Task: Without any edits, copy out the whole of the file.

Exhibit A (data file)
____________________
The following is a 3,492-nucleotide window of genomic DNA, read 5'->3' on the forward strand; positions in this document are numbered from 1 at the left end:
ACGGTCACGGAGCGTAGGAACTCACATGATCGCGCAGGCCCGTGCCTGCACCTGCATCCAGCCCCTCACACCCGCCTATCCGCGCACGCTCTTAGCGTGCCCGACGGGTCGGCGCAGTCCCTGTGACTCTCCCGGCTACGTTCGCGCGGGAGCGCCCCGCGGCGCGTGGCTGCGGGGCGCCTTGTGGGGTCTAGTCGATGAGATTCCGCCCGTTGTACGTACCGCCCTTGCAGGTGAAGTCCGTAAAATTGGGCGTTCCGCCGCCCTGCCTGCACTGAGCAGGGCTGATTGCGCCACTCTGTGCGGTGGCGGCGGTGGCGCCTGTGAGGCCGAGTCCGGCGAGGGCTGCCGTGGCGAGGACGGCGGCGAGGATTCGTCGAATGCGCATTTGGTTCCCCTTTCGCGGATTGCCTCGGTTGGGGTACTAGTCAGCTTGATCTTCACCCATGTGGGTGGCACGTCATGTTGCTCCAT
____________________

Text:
The following is a 3,492-nucleotide window of genomic DNA, read 5'->3' on the forward strand; positions in this document are numbered from 1 at the left end:
ACGGTCACGGAGCGTAGGAACTCACATGATCGCGCAGGCCCGTGCCTGCACCTGCATCCAGCCCCTCACACCCGCCTATCCGCGCACGCTCTTAGCGTGCCCGACGGGTCGGCGCAGTCCCTGTGACTCTCCCGGCTACGTTCGCGCGGGAGCGCCCCGCGGCGCGTGGCTGCGGGGCGCCTTGTGGGGTCTAGTCGATGAGATTCCGCCCGTTGTACGTACCGCCCTTGCAGGTGAAGTCCGTAAAATTGGGCGTTCCGCCGCCCTGCCTGCACTGAGCAGGGCTGATTGCGCCACTCTGTGCGGTGGCGGCGGTGGCGCCTGTGAGGCCGAGTCCGGCGAGGGCTGCCGTGGCGAGGACGGCGGCGAGGATTCGTCGAATGCGCATTTGGTTCCCCTTTCGCGGATTGCCTCGGTTGGGGTACTAGTCAGCTTGATCTTCACCCATGTGGGTGGCACGTCATGTTGCTCCAT